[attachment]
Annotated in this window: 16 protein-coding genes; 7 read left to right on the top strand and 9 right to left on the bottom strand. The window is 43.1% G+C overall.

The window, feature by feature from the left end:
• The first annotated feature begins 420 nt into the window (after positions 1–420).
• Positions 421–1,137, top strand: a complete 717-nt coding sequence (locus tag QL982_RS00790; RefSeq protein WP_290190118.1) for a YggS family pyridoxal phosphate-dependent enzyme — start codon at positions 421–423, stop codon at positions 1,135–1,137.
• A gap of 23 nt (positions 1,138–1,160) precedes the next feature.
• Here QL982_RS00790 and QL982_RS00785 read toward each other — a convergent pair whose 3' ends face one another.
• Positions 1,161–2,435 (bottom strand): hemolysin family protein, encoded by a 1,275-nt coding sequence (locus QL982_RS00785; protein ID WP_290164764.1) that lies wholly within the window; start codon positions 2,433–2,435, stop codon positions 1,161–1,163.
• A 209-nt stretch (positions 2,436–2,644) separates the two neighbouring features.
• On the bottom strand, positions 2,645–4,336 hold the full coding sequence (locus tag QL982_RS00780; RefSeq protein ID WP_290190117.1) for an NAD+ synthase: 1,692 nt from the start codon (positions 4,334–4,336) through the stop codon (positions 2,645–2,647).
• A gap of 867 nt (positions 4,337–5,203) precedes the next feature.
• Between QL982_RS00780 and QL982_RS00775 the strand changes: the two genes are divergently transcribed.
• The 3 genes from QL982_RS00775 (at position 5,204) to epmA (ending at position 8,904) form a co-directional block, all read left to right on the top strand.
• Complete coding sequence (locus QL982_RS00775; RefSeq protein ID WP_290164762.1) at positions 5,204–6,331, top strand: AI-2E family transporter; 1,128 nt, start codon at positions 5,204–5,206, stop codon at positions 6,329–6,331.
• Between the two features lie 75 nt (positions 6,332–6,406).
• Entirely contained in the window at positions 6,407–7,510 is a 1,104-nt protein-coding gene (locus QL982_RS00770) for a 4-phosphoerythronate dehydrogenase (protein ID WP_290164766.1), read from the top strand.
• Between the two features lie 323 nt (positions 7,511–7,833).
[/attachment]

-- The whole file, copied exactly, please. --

Annotated in this window: 16 protein-coding genes; 7 read left to right on the top strand and 9 right to left on the bottom strand. The window is 43.1% G+C overall.

The window, feature by feature from the left end:
• The first annotated feature begins 420 nt into the window (after positions 1–420).
• Positions 421–1,137, top strand: a complete 717-nt coding sequence (locus tag QL982_RS00790; RefSeq protein WP_290190118.1) for a YggS family pyridoxal phosphate-dependent enzyme — start codon at positions 421–423, stop codon at positions 1,135–1,137.
• A gap of 23 nt (positions 1,138–1,160) precedes the next feature.
• Here QL982_RS00790 and QL982_RS00785 read toward each other — a convergent pair whose 3' ends face one another.
• Positions 1,161–2,435 (bottom strand): hemolysin family protein, encoded by a 1,275-nt coding sequence (locus QL982_RS00785; protein ID WP_290164764.1) that lies wholly within the window; start codon positions 2,433–2,435, stop codon positions 1,161–1,163.
• A 209-nt stretch (positions 2,436–2,644) separates the two neighbouring features.
• On the bottom strand, positions 2,645–4,336 hold the full coding sequence (locus tag QL982_RS00780; RefSeq protein ID WP_290190117.1) for an NAD+ synthase: 1,692 nt from the start codon (positions 4,334–4,336) through the stop codon (positions 2,645–2,647).
• A gap of 867 nt (positions 4,337–5,203) precedes the next feature.
• Between QL982_RS00780 and QL982_RS00775 the strand changes: the two genes are divergently transcribed.
• The 3 genes from QL982_RS00775 (at position 5,204) to epmA (ending at position 8,904) form a co-directional block, all read left to right on the top strand.
• Complete coding sequence (locus QL982_RS00775; RefSeq protein ID WP_290164762.1) at positions 5,204–6,331, top strand: AI-2E family transporter; 1,128 nt, start codon at positions 5,204–5,206, stop codon at positions 6,329–6,331.
• Between the two features lie 75 nt (positions 6,332–6,406).
• Entirely contained in the window at positions 6,407–7,510 is a 1,104-nt protein-coding gene (locus QL982_RS00770) for a 4-phosphoerythronate dehydrogenase (protein ID WP_290164766.1), read from the top strand.
• Between the two features lie 323 nt (positions 7,511–7,833).